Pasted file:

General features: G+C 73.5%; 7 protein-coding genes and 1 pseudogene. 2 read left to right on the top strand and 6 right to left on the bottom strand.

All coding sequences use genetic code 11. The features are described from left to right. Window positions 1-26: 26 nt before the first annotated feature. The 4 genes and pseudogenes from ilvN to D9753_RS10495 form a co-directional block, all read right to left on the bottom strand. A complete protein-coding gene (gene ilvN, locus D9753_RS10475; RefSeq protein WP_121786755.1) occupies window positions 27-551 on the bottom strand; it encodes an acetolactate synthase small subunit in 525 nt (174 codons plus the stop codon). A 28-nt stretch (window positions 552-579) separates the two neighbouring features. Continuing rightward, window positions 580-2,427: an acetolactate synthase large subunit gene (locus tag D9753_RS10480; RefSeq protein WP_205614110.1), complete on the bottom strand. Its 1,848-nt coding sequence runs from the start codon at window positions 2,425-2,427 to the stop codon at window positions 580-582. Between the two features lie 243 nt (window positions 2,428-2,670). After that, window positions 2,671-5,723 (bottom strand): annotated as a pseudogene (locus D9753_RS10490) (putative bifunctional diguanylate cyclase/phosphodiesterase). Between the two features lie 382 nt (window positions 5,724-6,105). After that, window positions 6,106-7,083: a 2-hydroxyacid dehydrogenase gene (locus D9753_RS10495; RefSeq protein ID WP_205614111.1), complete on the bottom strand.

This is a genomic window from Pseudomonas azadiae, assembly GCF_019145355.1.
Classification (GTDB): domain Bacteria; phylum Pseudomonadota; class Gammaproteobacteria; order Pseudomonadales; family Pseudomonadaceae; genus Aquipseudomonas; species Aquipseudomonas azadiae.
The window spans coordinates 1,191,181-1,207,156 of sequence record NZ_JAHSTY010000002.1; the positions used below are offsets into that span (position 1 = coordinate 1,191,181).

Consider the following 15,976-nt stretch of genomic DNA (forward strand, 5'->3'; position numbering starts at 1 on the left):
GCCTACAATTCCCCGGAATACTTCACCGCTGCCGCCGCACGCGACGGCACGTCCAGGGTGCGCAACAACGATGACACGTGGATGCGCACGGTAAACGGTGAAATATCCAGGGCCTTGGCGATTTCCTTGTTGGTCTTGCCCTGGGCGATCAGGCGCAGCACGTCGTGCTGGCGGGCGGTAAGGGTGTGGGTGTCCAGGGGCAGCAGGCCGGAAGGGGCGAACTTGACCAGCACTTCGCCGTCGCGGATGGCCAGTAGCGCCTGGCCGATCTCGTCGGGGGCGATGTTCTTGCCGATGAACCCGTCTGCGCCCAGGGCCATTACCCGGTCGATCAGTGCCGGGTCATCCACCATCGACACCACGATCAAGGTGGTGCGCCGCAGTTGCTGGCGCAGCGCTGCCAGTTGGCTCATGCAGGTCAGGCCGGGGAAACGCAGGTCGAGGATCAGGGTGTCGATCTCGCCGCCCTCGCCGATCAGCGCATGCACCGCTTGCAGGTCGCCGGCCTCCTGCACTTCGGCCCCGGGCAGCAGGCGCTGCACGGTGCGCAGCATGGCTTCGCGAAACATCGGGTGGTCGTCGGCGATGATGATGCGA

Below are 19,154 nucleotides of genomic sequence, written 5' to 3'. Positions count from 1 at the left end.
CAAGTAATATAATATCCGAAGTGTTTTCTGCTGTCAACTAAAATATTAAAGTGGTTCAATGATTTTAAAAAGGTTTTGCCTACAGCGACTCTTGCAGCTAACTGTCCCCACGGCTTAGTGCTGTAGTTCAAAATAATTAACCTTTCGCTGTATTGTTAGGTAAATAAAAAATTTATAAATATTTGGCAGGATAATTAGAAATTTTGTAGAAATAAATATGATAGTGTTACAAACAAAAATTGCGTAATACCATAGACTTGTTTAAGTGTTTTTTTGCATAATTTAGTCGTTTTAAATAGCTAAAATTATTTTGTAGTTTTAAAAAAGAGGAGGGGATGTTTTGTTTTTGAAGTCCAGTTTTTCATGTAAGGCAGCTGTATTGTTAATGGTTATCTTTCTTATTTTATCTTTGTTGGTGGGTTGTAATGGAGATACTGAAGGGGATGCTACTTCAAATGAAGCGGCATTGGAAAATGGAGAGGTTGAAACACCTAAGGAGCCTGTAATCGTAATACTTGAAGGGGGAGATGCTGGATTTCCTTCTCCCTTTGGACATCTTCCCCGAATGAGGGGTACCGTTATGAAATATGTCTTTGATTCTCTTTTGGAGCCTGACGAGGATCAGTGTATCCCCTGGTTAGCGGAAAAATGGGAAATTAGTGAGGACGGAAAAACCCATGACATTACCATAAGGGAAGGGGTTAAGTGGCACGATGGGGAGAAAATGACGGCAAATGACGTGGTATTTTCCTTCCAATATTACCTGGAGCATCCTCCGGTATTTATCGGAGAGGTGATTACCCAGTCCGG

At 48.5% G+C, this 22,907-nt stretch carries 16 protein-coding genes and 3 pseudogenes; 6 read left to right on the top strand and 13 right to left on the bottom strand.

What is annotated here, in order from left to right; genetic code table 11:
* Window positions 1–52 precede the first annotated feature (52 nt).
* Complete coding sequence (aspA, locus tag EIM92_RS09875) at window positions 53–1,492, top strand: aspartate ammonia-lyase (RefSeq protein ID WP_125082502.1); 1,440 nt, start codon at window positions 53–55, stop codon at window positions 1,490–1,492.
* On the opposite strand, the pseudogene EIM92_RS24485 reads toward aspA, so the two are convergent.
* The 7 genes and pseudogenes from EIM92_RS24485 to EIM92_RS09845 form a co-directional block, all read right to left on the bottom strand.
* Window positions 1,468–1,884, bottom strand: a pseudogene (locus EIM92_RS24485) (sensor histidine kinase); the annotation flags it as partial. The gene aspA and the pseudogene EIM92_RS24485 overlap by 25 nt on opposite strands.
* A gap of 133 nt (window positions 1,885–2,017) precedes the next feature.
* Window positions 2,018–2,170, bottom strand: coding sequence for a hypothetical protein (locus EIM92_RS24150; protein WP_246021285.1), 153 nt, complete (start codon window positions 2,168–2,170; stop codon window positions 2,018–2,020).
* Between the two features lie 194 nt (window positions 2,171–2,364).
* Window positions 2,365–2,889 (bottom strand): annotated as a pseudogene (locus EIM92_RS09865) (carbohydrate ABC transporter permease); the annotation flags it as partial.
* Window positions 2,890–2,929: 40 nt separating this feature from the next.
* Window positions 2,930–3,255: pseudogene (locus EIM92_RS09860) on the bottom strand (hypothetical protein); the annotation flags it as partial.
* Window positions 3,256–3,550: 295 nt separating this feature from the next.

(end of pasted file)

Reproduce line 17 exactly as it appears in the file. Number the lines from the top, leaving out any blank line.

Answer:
* A gap of 133 nt (window positions 1,885–2,017) precedes the next feature.